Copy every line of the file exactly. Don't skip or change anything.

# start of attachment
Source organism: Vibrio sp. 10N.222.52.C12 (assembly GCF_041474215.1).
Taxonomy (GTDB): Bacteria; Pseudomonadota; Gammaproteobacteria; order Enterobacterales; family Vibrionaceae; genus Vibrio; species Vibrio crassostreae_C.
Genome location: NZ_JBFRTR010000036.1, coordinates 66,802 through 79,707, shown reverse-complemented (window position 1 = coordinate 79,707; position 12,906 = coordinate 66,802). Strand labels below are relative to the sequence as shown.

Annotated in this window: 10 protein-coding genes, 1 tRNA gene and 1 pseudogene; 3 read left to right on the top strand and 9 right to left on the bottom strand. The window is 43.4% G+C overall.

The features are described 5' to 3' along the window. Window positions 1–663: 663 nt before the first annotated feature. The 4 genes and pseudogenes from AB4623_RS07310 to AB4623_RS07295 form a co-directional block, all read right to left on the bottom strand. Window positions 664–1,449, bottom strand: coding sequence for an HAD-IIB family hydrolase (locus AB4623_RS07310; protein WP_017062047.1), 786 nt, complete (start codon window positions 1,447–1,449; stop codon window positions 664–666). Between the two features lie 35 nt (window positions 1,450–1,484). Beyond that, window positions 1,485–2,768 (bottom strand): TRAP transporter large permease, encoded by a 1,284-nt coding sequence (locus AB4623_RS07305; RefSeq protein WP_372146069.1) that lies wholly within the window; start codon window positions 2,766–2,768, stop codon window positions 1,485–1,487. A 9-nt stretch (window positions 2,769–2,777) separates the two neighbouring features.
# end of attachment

Source organism: Vibrio sp. 10N.222.52.C12 (assembly GCF_041474215.1).
Taxonomy (GTDB): Bacteria; Pseudomonadota; Gammaproteobacteria; order Enterobacterales; family Vibrionaceae; genus Vibrio; species Vibrio crassostreae_C.
Genome location: NZ_JBFRTR010000036.1, coordinates 66,802 through 79,707, shown reverse-complemented (window position 1 = coordinate 79,707; position 12,906 = coordinate 66,802). Strand labels below are relative to the sequence as shown.

Annotated in this window: 10 protein-coding genes, 1 tRNA gene and 1 pseudogene; 3 read left to right on the top strand and 9 right to left on the bottom strand. The window is 43.4% G+C overall.

The features are described 5' to 3' along the window. Window positions 1–663: 663 nt before the first annotated feature. The 4 genes and pseudogenes from AB4623_RS07310 to AB4623_RS07295 form a co-directional block, all read right to left on the bottom strand. Window positions 664–1,449, bottom strand: coding sequence for an HAD-IIB family hydrolase (locus AB4623_RS07310; protein WP_017062047.1), 786 nt, complete (start codon window positions 1,447–1,449; stop codon window positions 664–666). Between the two features lie 35 nt (window positions 1,450–1,484). Beyond that, window positions 1,485–2,768 (bottom strand): TRAP transporter large permease, encoded by a 1,284-nt coding sequence (locus AB4623_RS07305; RefSeq protein WP_372146069.1) that lies wholly within the window; start codon window positions 2,766–2,768, stop codon window positions 1,485–1,487. A 9-nt stretch (window positions 2,769–2,777) separates the two neighbouring features.